It seems clear that Justice Emmett was endorsing the Commissioner's view in Invention Pathways. His Honour found that there needed to be a "specific effect being generated by a computer" and that the mere physical effects produced by a computer's ordinary use were not sufficient.


In August5, Justice Middleton delivered his decision in RPL Central Pty Ltd v Commissioner of Patents6. The case was an appeal from a decision of the Commissioner holding that a computer-implemented method for assessing the competency of qualifications of individuals with respect to recognised standards (for example, to assist tertiary institutions to recognize prior learning) was not patentable subject matter.

Justice Middleton recognised that the Office's manipulation of the Grant test had no foundation in law:

...I do not accept that the Australian decisions that are binding upon me in respect of this issue – NRDC, CCOM and Grant – expressly import any such requirement of substantiality or centrality of physical effect.

However, his Honour found that RPL Central's invention would have satisfied any substantiality requirement (which Justice Middleton did not accept existed).

Unlike the Patent Office and Justice Emmett, Justice Middleton was prepared to consider the possibility that an invention may be brought within the ambit of patentable subject matter simply by the inclusion of computer-implemented features.


Justice Emmett and the Office were clearly concerned that granting patents for computer-implemented methods would lead to patentees obtaining and seeking to enforce monopoly rights over abstract ideas, rather than the application of those ideas in the form of tangible and useful products and processes.

However, it seems that Justice Middleton astutely appreciated that:

  1. any attempt to impose a "qualitative" test on the method of application of an idea would result in uncertainty;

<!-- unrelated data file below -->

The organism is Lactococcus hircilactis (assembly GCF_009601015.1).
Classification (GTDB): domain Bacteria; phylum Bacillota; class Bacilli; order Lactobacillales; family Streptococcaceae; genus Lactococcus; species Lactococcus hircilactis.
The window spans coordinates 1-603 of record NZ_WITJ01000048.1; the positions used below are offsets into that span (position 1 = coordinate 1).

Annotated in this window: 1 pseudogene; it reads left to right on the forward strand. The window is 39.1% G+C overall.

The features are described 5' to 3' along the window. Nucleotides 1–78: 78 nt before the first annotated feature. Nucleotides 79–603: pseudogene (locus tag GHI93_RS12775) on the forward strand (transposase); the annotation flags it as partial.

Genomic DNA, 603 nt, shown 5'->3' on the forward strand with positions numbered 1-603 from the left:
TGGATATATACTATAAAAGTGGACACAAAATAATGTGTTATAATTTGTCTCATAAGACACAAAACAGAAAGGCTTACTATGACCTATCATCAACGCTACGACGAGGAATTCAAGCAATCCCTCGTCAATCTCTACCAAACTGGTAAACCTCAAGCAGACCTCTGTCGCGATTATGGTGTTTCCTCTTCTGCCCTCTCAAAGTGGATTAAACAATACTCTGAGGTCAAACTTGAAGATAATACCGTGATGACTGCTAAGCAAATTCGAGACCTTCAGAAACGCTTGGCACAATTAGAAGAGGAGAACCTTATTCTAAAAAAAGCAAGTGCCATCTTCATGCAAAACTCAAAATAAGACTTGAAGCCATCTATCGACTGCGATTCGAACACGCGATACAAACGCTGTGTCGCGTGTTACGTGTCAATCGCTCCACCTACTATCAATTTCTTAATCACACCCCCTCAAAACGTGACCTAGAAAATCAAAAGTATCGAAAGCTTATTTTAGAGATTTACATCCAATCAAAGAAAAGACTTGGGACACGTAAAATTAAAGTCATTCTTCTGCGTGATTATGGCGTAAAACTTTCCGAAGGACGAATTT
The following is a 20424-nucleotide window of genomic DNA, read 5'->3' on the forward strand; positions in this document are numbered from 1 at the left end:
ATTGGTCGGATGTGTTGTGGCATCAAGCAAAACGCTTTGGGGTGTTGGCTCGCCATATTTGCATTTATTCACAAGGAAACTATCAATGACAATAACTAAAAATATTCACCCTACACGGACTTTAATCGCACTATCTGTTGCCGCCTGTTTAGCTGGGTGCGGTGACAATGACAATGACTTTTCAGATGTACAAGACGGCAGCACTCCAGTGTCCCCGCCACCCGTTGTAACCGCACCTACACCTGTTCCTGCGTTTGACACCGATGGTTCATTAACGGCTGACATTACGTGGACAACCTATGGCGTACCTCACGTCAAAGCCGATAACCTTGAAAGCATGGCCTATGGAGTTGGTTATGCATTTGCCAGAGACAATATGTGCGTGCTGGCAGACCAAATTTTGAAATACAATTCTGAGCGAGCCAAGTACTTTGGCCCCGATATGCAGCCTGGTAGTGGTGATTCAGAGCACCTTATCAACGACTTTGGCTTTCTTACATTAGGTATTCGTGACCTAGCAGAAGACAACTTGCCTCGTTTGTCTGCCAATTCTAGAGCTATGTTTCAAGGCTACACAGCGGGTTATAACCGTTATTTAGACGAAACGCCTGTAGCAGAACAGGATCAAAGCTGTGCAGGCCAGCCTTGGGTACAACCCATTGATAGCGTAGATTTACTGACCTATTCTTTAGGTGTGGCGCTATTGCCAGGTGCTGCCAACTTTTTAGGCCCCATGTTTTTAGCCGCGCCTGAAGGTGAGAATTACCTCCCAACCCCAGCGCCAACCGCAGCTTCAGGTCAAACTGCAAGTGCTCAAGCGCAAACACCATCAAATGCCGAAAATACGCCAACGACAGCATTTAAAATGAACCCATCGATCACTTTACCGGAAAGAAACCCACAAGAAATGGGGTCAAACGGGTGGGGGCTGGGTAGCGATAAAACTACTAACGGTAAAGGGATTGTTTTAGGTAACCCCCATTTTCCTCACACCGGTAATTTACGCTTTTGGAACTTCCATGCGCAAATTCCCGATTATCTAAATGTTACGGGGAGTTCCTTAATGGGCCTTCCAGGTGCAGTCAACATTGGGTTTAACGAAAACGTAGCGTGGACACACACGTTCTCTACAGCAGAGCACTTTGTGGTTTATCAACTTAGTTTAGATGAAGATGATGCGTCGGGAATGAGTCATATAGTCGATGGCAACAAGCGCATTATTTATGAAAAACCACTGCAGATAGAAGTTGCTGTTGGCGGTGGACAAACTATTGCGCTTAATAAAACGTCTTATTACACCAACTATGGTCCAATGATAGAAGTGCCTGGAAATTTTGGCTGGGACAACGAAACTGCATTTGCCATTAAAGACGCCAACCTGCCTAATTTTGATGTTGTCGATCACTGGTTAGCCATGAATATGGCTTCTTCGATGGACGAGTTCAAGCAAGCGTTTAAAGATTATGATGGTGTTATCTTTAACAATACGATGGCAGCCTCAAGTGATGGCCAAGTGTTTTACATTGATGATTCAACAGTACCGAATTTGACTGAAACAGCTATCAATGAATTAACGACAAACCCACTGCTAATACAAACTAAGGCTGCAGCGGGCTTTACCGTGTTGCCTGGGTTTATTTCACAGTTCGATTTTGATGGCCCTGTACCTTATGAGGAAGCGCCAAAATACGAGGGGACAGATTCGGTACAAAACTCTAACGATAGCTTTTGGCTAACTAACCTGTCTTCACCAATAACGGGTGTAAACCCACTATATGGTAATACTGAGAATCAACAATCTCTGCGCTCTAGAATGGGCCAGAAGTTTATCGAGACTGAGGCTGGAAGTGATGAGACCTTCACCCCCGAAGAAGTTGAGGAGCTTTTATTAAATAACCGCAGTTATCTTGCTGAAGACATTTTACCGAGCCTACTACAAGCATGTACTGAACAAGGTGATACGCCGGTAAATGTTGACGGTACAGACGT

2. such a test would be contrary to the established authorities; and
  3. the robust requirements of novelty and inventive step can be relied upon to weed out patent applications for abstract ideas.

If the Full Court decided to adopt Justice Middleton's approach it may find further comfort in the High Court's recent decision in Apotex v Sanofi-Aventis7, in which methods of medical treatment were held to be patentable. The High Court found that Parliament had ample opportunity to amend the Patents Act to exclude methods of treatment but had not done so.

Equally, with respect to computer-implemented inventions, as Parliament has not seen fit to exclude them from the scope of patentability, the Full Court should be reluctant to introduce an exclusion by imposing a "qualitative test"8. This view is reinforced by the uncertainty that would be created, the absence of authority and the reliance that can be placed on established grounds of invalidity.


1[2013] FCA 71.

2(1959) 102 CLR 252.

3Grant v Commissioner of Patents (2006) 154 FCR 62.

4[2010] APO 10.

5Before the Full Court heard the Research Affiliates appeal.

6[2013] FCA 871.

7[2013] HCA 50.

8As per the Commissioner's decision in Invention Pathways and Justice Emmett's decision in Research Affiliates.

The content of this article is intended to provide a general guide to the subject matter. Specialist advice should be sought about your specific circumstances.

Most awarded firm and Australian deal of the year
Australasian Legal Business Awards
Employer of Choice for Women
Equal Opportunity for Women
in the Workplace (EOWA)

To print this article, all you need is to be registered on